I’m going to start this blog with a particularly risky first line, so I want you all to bear with me, and not over react, okay?
Okay… deep breath…
Let’s be honest here—fantasy, sci-fi stories… they’re all a bit silly, aren’t they?
No, NO—wait! Come back! I didn’t mean that in a bad way….
Anyone here knows that there will always be people who can never take fantastic fiction seriously. No matter how well constructed or beautifully written, to them it will always be androgynous elves and ray guns and robots that can’t climb stairs.
And that really is a shame. To reap rewards from unreal worlds, you have to accept those worlds on their own terms. No matter how strange.
No wonder, then, that humorous fantasy is so very, very subjective.
There is joke that mathematicians crack—“Let epsilon be less than zero.” This is apparently hilarious to anyone in the field, and simply baffling to those of us who don’t understand. That doesn’t make it unfunny (and I must admit, I did laugh at another mathematicians’ joke, seen on a T shirt: “There are 10 kinds of people in the world. Those who understand binary, and those who don’t.”) but a basic understanding is required.
I’ll have to say at the outset, analysing comedy is pretty much a doomed endeavour, but if I were to try I would say that at its heart, comedy most often relies on a snappy mix of observation and subversion. Writer hits the space bar, nothing unusual there; Buzz Lightyear hits the Space Bar and years of hidden alcoholism are suddenly implied… a tiny twist, something unexpected, and we laugh. (Well okay not in this instance, but you get my drift).
In fantasy fiction, however, our setting is already unexpected—fantasy and sci-fi rely on us accepting a world where ancient words can tear holes in reality, where dragons or spaceships fill the sky, and where no computer has ever returned with the message “Error 404.” So how do you start from a world of talking trees, and make sure that the audience is laughing at the right things?
Of course, the most reliable way is for the writer to litter the script with nods to the fans—an obscure reference, a moment played surprisingly straight; something to show that they are “one of us.” Futurama has been particularly brilliant about this—mixing expected pop culture references with surprisingly subtle plotting and worldbuilding. Even the pilot episode has a significant character hiding in the shadows, long before his plot appears, which, considering that it looked like a simple gag-show at the time, is rather impressive.
Alternatively, a show like 50s sitcom Bewitched subverted the obvious by not making magic the centre of the plot. Samantha was a witch, but the humour lay in the fact that she was also a suburban housewife. There was usually only one spell per episode which served to set up the farcical situation. The comedy came from her hapless husband’s increasingly frantic reaction to the ensuing mayhem. It worked because the characters were fun, the whole thing had genuine warmth and wit, and the fantastic elements really weren’t that important.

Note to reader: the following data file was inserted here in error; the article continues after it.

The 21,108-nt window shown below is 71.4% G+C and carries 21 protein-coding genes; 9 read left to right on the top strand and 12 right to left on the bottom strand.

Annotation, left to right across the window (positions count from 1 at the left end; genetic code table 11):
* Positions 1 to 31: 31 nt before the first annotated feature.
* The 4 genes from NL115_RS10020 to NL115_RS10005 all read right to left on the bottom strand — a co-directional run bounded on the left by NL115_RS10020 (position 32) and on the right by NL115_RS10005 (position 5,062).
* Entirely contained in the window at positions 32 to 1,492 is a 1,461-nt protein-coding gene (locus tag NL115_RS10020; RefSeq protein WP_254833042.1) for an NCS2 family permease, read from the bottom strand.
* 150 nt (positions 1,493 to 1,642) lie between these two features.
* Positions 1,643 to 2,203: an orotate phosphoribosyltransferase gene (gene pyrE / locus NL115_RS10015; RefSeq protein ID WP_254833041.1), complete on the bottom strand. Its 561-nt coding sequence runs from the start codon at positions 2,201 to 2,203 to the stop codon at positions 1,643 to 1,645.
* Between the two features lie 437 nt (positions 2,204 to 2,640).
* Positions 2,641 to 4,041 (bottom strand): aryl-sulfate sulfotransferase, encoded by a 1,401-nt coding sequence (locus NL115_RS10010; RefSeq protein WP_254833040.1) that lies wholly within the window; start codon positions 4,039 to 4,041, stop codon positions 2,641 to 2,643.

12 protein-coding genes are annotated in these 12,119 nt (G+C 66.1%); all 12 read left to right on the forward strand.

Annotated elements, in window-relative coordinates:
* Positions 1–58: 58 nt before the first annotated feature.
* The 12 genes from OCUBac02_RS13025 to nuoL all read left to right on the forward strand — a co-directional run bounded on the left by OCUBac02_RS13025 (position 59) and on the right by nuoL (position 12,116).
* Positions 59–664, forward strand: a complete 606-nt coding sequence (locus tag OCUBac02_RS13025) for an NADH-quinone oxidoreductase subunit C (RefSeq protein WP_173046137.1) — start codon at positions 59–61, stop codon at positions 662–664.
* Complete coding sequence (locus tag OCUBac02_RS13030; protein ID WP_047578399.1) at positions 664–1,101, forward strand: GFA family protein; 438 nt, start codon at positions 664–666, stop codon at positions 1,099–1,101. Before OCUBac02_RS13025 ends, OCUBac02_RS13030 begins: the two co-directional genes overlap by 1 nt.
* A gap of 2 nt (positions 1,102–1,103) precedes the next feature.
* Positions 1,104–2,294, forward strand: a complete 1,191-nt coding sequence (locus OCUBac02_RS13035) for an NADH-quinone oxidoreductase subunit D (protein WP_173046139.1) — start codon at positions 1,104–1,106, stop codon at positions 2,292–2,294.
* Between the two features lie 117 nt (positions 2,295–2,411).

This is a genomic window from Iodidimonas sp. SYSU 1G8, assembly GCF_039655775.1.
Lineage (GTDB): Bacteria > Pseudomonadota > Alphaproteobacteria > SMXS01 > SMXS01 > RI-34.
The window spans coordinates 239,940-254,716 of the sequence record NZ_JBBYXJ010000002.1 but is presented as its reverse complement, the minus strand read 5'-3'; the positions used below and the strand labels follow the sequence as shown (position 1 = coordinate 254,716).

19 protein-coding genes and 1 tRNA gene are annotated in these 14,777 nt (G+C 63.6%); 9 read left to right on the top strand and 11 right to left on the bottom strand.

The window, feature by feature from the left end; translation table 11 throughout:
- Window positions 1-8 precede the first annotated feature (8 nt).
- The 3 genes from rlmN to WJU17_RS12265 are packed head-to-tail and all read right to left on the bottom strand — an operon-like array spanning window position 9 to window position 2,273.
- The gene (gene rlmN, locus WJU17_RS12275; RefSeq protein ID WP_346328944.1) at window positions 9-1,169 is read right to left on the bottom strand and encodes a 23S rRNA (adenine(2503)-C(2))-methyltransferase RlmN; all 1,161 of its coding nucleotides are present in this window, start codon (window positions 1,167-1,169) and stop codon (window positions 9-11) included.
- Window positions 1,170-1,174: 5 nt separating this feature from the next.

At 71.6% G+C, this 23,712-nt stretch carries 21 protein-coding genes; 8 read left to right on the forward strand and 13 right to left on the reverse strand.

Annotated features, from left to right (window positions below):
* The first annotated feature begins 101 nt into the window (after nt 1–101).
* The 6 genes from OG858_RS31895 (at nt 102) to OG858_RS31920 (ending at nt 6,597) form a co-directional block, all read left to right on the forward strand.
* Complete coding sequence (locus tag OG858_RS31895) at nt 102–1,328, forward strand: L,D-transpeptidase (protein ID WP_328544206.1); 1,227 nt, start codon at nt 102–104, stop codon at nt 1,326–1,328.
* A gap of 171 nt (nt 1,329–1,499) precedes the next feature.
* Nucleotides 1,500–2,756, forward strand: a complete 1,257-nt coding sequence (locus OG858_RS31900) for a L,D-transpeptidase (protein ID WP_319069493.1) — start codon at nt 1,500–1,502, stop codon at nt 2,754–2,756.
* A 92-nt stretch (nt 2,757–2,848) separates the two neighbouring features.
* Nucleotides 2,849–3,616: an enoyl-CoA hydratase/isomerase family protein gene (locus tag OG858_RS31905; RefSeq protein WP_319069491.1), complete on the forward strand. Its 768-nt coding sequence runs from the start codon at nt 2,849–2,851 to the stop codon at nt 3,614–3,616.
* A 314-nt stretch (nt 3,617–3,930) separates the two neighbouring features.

Because so much humorous fantasy isn’t that at all. It’s ordinary comedy with a fantastic veneer, or comedy about fantasy tropes, not the worlds themselves. Can we really engage with a fantasy world, believe in it enough to care, and laugh at the same time?
In The Hitchhiker’s Guide to the Galaxy, the Infinite Improbability Drive which powers the spaceship Heart of Gold is the excuse for a lot of surreal comedy. (Its reality warping field causes, amongst other things, a missile to become a philosophical whale, an infinite number of monkeys to turn up with a script for Hamlet, the entire ship to materialise inside a mile long statue of a plastic cup, and so on….) If the Infinite Improbability Drive were just a plot device to introduce some surreal jokes, that would be funny enough. But no, Douglas Adams goes into some detail about how it was constructed, explaining that the original probability generators were mostly used “to break the ice at parties, by making all of the molecules in the hostess’s undergarments spontaneously jump two feet to the left.” Yes, the most advanced piece of technology in the universe was regularly used for a juvenile prank.
And that is what makes it so brilliant–the soothing tone of The Guide lulls us into accepting this world in all its weirdness, and makes a joke which the inhabitants of the world would themselves laugh at. It’s a joke which only works because you have completely accepted the reality of the other world, and that normal, drunken people would react to its wonders with the same… um… priorities as real life. And if a story can do that, then you know that this unreal world has truly come to life.
This is a site devoted to all things unreal, and to treating them with the respect they deserve, as works that can open our minds and make our spirits soar. Laughter shows that we haven’t just accepted a world on an intellectual level, but in our heart and our gut. To laugh at something, it has to feel real. Ironically, to find something funny, you have to take it seriously. And being both real and consciously fantastic at the same time… that’s something quite amazing.
Just remember not to get too close. Because there is always the danger of becoming too involved. Then, we might start to wonder how the hostess felt, having her undergarments ripped away by cruel pranksters, or the strain that constant magical hijinks might have on a marriage. We can start to see the cracks behind the smile, and wonder if these fantastic worlds might be much more sorrowful places than they appear…
But that’s a story for next time.
Read the rest of the Unreal series here.
David Whitley is British, which naturally makes him a sinister villain, ready to spread tea-and-crumpet themed darkness across an unsuspecting world. In the meantime, he is the author of The Midnight Charter and its sequel, The Children of the Lost, out now in the U.S.